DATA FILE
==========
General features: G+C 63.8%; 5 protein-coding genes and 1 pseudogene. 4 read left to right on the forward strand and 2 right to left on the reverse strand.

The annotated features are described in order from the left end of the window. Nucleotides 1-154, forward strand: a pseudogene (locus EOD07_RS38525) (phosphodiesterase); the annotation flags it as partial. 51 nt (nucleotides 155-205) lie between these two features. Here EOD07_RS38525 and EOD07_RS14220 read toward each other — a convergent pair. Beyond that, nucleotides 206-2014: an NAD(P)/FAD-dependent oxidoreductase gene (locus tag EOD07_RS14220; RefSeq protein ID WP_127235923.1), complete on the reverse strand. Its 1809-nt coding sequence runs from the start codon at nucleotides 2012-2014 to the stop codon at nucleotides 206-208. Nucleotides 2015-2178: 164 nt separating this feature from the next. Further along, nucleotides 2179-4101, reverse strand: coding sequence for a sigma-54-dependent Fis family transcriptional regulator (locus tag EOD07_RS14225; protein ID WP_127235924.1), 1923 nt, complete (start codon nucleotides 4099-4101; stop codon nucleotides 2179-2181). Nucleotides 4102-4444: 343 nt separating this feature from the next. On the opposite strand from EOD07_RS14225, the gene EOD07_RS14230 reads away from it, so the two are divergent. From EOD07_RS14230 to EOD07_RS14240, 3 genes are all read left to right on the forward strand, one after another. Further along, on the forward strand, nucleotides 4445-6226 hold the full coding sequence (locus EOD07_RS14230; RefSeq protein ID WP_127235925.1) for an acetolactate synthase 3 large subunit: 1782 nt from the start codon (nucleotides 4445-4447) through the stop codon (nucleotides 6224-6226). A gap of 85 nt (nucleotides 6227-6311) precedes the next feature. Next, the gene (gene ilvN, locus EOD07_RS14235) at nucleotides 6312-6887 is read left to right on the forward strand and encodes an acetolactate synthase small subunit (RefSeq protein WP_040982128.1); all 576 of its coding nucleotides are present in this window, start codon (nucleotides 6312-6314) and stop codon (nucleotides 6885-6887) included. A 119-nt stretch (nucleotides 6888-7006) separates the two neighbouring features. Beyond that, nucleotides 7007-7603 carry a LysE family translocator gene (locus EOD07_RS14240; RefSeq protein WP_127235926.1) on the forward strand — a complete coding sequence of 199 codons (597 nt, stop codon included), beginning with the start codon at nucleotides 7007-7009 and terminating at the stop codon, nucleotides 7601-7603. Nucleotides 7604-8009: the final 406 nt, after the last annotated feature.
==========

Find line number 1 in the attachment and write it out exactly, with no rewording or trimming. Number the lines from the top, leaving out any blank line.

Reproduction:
General features: G+C 63.8%; 5 protein-coding genes and 1 pseudogene. 4 read left to right on the forward strand and 2 right to left on the reverse strand.